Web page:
Consider driving less:
In the UK, more carbon dioxide (CO2) comes from people’s car travel than from any other kind of UK transport. Reducing your car travel is a key step to reducing climate change effects and local air pollution.
Nearly a quarter of all car trips are under two miles, a distance you can cycle in less than 15 minutes. Cycling and walking distances under two miles could help you get fitter and save you money in fuel. You could also consider:
* planning ahead so you can combine car trips * car sharing * using public transport
Practical driving test tips for car drivers:
Before driving off: Making life easier for your engine can mean you use less fuel and produce fewer emissions.
Pump up your tyres: Under-inflated tyres create more resistance, making your engine work harder. This can increase your fuel consumption by up to 3 per cent.
Adjusting your tyres regularly, especially before long journeys, can help your car use less fuel and could increase the life of the tyres. Cars with heavier loads may need different air pressure and over-inflating tyres can be unsafe, so check your car manual for the correct pressure.
Tyres that lessen resistance: Some tyres are designed to reduce resistance between the tyre and the road surface (known as ‘rolling resistance’). Low rolling resistance tyres help to reduce fuel consumption and CO2 emissions. From November 2012, tyre dealers will give information on tyres’ rolling resistance, wet grip performance and noise. Rolling resistance will be rated from A (best) to G (worst). Information may be provided for many tyres before November 2012 – ask your tyre dealer when you’re next buying tyres.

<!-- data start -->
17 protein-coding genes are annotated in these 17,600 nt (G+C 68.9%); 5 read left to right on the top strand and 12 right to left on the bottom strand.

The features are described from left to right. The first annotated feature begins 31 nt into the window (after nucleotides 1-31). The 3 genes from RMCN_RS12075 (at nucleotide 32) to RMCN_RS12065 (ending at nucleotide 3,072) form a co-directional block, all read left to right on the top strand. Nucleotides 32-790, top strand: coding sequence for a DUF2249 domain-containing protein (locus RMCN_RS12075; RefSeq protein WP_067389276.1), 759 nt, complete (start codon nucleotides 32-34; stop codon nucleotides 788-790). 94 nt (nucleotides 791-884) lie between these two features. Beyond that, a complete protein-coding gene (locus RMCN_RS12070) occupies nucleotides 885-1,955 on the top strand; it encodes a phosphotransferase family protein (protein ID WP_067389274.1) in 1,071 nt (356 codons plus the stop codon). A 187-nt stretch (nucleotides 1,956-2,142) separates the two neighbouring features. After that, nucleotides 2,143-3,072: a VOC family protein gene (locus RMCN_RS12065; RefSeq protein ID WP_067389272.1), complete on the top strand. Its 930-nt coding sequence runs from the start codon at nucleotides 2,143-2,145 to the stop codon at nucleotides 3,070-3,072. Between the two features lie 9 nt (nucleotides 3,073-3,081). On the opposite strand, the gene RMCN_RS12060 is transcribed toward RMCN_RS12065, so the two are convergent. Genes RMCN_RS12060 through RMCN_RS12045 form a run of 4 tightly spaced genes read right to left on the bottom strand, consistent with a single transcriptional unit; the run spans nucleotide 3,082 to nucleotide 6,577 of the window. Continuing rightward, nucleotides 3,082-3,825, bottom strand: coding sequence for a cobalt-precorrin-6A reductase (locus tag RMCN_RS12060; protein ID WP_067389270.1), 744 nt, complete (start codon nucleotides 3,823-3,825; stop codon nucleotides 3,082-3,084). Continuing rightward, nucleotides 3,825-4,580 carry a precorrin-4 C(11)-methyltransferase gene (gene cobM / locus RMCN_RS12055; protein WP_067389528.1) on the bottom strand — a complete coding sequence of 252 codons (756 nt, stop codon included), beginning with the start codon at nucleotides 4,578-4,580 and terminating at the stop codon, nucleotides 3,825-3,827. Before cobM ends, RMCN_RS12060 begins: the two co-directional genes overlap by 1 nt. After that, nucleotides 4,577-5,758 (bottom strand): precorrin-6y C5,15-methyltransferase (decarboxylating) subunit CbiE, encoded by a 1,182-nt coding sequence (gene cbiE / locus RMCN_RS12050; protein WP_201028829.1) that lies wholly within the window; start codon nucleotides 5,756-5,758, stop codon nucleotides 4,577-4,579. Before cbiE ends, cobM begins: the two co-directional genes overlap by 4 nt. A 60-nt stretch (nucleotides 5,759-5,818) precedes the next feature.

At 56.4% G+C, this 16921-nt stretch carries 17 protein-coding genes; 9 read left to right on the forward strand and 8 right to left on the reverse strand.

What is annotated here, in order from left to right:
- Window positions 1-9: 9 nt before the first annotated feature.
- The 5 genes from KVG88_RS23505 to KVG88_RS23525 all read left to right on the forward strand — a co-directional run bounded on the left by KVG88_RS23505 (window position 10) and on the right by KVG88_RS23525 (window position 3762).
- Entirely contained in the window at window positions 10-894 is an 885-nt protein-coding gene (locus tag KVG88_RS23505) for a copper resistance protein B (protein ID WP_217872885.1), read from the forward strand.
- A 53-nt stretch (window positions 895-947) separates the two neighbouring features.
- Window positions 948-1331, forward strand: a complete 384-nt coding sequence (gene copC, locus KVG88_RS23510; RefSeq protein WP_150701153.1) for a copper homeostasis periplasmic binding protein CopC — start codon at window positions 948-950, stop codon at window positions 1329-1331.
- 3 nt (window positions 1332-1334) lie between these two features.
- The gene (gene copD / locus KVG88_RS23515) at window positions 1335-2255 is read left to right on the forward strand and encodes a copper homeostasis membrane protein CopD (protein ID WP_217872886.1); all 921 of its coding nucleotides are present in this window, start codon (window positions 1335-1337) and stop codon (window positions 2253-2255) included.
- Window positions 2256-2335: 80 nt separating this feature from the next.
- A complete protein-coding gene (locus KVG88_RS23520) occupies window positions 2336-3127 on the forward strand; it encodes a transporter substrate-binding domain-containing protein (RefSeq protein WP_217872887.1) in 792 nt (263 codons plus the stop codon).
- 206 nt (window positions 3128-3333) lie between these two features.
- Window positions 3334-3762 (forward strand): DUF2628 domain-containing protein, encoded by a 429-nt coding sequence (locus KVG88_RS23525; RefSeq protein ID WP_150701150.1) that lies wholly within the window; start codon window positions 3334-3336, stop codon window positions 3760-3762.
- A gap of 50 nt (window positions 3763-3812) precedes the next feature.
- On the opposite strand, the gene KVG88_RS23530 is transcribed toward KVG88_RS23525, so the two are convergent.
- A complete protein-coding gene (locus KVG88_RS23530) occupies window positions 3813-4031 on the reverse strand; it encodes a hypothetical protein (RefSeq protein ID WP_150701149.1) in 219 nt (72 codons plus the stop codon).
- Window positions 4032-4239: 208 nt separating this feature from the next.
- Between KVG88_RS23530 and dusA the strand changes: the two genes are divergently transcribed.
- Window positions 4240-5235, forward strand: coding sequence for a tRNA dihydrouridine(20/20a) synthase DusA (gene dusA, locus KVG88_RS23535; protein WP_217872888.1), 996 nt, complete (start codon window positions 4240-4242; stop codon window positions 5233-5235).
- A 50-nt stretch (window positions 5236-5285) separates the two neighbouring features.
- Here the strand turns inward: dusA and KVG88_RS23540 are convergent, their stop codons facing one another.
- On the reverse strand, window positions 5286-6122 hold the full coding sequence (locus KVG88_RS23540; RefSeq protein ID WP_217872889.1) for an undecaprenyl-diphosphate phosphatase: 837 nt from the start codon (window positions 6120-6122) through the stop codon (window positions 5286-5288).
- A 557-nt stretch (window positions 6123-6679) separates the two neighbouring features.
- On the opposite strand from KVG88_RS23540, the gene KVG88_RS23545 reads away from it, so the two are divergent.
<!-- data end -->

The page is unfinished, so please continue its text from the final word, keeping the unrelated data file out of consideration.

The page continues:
Clear out any extra weight: Remove unnecessary clutter and roof racks. This will reduce your car’s weight and air resistance.
Have your vehicle serviced regularly: Well-maintained cars in good condition tend to run more efficiently. Check how often your car should be serviced by looking in the owner’s manual or contacting the vehicle manufacturer.
If you carry out any work yourself, remember that waste from car maintenance (like old engine oil) is often hazardous. Dispose of it safely using council waste facilities.
Plan your route : Planning your route in advance, and using a map or satnav (satellite navigation system), can help you take the shortest route and avoid getting lost (For car and motorbike theory test).
While driving your car: Travelling at a constant 37 mph in fifth gear uses 25 per cent less fuel than in third gear. Following the smarter driving tips below could cut your CO2 emissions by around 8 per cent. This could add up to an annual fuel saving of up to one month per year.
Drive at an appropriate speed:
Driving at 50 miles per hour (mph) instead of 70 mph can improve fuel economy by 25 per cent. Driving at slower speeds also gives you time to anticipate traffic ahead, helping you drive more smoothly.
Speed up and slow down smoothly: Every time you stop and start, your engine uses more fuel and produces more emissions. Check the road ahead and slow down early, giving the traffic time to start moving again before you reach it. You can then speed up again without needing to stop.
Change gears at the right time: Changing up gears a little earlier can reduce revs per minute (rpm) and reduce your fuel usage. If you drive a diesel car, try shifting up when the rev counter reaches 2,000 rpm. For a petrol car, change up at 2,500 rpm. Remember to change down a gear at the right time too – if your car is struggling, it will also use more fuel.
Avoid leaving your engine running: If you’re likely to be at a standstill for more than three minutes, switch off the engine. When the engine is idling, you’re wasting fuel.